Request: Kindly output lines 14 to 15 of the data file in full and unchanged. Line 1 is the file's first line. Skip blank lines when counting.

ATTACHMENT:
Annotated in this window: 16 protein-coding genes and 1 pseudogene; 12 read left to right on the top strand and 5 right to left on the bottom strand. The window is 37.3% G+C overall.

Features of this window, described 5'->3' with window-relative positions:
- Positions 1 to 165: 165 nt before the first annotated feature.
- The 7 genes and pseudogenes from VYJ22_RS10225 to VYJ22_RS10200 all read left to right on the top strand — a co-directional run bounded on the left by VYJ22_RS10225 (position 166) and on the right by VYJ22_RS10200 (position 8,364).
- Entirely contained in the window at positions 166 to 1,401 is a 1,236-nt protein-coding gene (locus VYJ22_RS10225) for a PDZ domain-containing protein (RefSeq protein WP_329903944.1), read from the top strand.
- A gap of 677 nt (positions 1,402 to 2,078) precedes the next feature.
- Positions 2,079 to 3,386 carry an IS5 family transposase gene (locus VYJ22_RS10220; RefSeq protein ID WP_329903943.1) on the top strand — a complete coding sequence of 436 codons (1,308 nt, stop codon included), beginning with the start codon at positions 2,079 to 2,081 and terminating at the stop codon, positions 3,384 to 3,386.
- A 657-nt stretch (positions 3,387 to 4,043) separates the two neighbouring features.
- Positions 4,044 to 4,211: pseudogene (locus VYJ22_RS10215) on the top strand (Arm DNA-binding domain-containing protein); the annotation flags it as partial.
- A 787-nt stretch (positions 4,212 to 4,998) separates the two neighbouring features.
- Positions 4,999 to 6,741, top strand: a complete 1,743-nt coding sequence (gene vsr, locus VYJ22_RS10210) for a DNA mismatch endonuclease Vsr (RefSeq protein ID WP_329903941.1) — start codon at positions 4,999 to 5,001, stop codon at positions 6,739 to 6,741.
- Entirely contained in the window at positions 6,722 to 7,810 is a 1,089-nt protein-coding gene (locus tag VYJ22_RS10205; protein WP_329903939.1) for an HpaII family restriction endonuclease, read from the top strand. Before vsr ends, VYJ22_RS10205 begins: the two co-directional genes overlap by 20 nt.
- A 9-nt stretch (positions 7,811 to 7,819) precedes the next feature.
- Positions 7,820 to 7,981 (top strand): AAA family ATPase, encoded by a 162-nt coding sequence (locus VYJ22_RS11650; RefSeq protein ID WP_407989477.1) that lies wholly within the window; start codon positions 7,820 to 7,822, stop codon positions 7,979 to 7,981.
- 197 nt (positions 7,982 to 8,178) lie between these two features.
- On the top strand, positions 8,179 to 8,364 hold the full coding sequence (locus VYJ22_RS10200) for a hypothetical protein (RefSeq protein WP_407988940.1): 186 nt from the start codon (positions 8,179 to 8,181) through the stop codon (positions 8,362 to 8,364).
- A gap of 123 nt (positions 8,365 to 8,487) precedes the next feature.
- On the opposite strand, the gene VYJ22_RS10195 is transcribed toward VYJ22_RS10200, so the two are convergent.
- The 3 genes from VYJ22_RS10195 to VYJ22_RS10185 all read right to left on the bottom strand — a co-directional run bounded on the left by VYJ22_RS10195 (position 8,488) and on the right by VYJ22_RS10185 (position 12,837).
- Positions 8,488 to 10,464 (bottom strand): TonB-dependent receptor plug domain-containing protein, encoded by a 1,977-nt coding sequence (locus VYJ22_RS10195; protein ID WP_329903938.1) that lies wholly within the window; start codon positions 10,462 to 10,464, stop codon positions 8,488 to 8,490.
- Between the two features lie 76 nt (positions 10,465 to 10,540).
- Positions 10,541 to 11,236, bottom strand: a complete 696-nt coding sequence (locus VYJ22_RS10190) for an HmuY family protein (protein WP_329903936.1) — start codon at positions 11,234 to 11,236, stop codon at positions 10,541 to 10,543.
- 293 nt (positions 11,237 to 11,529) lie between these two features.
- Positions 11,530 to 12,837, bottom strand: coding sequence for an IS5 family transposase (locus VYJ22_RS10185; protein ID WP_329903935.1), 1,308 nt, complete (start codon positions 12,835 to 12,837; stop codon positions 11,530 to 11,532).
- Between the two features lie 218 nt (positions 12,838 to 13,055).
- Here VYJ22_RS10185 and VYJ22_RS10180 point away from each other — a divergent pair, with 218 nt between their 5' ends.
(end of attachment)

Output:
- Positions 7,820 to 7,981 (top strand): AAA family ATPase, encoded by a 162-nt coding sequence (locus VYJ22_RS11650; RefSeq protein ID WP_407989477.1) that lies wholly within the window; start codon positions 7,820 to 7,822, stop codon positions 7,979 to 7,981.
- 197 nt (positions 7,982 to 8,178) lie between these two features.